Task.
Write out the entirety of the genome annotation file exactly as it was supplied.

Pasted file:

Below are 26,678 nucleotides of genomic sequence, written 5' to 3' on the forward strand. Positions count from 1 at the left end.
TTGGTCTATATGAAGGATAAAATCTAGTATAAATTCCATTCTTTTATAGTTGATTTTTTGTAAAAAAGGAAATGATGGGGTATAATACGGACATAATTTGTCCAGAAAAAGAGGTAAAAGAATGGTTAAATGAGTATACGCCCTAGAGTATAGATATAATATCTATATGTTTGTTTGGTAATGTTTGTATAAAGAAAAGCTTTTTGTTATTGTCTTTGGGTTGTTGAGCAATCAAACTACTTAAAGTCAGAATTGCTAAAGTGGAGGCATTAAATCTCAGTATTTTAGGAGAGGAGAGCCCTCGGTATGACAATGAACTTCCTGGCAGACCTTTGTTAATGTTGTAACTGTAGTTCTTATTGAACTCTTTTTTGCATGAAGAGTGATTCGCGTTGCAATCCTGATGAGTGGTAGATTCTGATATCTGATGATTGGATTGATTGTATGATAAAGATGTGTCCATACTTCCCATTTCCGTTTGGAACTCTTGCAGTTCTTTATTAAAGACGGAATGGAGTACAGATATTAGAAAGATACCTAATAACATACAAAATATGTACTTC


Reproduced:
Below are 26,678 nucleotides of genomic sequence, written 5' to 3' on the forward strand. Positions count from 1 at the left end.
TTGGTCTATATGAAGGATAAAATCTAGTATAAATTCCATTCTTTTATAGTTGATTTTTTGTAAAAAAGGAAATGATGGGGTATAATACGGACATAATTTGTCCAGAAAAAGAGGTAAAAGAATGGTTAAATGAGTATACGCCCTAGAGTATAGATATAATATCTATATGTTTGTTTGGTAATGTTTGTATAAAGAAAAGCTTTTTGTTATTGTCTTTGGGTTGTTGAGCAATCAAACTACTTAAAGTCAGAATTGCTAAAGTGGAGGCATTAAATCTCAGTATTTTAGGAGAGGAGAGCCCTCGGTATGACAATGAACTTCCTGGCAGACCTTTGTTAATGTTGTAACTGTAGTTCTTATTGAACTCTTTTTTGCATGAAGAGTGATTCGCGTTGCAATCCTGATGAGTGGTAGATTCTGATATCTGATGATTGGATTGATTGTATGATAAAGATGTGTCCATACTTCCCATTTCCGTTTGGAACTCTTGCAGTTCTTTATTAAAGACGGAATGGAGTACAGATATTAGAAAGATACCTAATAACATACAAAATATGTACTTC